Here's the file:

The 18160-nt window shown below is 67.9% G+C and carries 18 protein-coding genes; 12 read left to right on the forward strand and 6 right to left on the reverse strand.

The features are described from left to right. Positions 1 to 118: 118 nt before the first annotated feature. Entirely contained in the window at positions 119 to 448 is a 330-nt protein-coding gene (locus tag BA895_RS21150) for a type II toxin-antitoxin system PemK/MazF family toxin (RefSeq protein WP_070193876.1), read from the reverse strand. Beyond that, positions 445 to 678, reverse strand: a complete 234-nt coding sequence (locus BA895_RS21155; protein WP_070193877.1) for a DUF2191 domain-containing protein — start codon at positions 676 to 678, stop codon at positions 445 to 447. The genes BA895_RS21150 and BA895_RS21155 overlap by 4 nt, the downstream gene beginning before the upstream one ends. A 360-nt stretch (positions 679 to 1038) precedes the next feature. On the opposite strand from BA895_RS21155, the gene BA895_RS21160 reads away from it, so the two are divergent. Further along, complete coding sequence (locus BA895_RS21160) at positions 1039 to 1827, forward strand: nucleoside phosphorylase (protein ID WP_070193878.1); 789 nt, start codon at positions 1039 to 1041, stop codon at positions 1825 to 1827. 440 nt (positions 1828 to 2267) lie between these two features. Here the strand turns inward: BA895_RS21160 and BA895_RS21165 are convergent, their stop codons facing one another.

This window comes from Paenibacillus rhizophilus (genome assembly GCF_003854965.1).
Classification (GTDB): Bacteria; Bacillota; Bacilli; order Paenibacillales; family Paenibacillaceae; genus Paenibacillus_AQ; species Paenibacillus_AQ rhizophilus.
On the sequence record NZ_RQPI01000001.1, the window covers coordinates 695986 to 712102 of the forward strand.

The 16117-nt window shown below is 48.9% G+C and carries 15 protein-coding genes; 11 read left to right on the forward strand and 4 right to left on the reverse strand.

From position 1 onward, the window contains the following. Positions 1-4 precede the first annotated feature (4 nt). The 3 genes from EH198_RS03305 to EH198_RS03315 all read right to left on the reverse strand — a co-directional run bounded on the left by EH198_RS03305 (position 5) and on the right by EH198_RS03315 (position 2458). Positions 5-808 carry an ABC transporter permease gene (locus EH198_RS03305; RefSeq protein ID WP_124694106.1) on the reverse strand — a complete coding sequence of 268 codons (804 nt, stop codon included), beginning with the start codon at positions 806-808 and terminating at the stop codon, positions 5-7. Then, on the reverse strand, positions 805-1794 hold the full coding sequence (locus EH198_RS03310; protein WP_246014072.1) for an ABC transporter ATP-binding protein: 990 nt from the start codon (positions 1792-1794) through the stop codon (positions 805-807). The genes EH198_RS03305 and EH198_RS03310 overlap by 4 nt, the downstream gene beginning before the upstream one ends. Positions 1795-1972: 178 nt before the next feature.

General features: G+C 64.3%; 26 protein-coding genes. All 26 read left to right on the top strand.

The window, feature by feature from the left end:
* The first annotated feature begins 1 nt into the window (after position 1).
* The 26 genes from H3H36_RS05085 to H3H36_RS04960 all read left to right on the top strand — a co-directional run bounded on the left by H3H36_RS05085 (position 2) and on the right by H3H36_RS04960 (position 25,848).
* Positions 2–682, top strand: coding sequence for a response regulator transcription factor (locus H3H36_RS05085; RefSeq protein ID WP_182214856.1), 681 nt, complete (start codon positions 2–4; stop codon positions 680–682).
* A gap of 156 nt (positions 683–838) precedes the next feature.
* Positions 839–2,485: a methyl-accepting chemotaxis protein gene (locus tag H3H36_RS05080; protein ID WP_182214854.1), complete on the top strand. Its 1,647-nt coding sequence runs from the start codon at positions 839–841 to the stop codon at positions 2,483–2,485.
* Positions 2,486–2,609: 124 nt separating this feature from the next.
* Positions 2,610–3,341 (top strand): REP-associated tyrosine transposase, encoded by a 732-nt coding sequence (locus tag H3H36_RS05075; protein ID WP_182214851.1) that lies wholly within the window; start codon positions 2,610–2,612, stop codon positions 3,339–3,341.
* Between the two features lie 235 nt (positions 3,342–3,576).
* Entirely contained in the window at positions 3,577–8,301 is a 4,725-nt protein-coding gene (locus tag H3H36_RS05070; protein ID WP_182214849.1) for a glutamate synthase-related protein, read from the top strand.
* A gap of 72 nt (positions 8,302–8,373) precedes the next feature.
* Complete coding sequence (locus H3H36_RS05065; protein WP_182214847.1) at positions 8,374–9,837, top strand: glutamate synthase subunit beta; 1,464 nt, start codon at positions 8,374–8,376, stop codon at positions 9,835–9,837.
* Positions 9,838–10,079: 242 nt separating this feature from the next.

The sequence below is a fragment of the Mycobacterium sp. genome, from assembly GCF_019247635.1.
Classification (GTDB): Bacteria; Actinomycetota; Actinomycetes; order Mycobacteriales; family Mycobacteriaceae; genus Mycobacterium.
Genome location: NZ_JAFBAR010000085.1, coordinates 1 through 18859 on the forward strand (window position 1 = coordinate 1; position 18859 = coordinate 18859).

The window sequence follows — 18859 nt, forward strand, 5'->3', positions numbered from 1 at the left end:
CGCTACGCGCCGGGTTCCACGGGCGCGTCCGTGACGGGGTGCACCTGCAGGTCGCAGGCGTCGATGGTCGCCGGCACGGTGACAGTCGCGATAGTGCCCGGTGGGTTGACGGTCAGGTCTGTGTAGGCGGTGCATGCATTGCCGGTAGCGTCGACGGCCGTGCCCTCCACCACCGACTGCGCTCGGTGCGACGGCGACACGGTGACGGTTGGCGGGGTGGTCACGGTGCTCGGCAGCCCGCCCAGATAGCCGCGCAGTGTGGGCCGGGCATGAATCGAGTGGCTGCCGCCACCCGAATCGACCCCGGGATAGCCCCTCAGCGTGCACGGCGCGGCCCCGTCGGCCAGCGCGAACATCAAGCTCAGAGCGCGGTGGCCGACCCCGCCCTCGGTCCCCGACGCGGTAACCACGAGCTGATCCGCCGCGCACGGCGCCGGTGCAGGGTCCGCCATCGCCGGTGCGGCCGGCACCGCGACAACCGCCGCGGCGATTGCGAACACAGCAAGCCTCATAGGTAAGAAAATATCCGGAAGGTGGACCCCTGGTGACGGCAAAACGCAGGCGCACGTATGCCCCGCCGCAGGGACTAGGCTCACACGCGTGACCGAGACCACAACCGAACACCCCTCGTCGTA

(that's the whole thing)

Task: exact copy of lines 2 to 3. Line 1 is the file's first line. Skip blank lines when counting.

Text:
The features are described from left to right. Positions 1 to 118: 118 nt before the first annotated feature. Entirely contained in the window at positions 119 to 448 is a 330-nt protein-coding gene (locus tag BA895_RS21150) for a type II toxin-antitoxin system PemK/MazF family toxin (RefSeq protein WP_070193876.1), read from the reverse strand. Beyond that, positions 445 to 678, reverse strand: a complete 234-nt coding sequence (locus BA895_RS21155; protein WP_070193877.1) for a DUF2191 domain-containing protein — start codon at positions 676 to 678, stop codon at positions 445 to 447. The genes BA895_RS21150 and BA895_RS21155 overlap by 4 nt, the downstream gene beginning before the upstream one ends. A 360-nt stretch (positions 679 to 1038) precedes the next feature. On the opposite strand from BA895_RS21155, the gene BA895_RS21160 reads away from it, so the two are divergent. Further along, complete coding sequence (locus BA895_RS21160) at positions 1039 to 1827, forward strand: nucleoside phosphorylase (protein ID WP_070193878.1); 789 nt, start codon at positions 1039 to 1041, stop codon at positions 1825 to 1827. 440 nt (positions 1828 to 2267) lie between these two features. Here the strand turns inward: BA895_RS21160 and BA895_RS21165 are convergent, their stop codons facing one another.

This window comes from Paenibacillus rhizophilus (genome assembly GCF_003854965.1).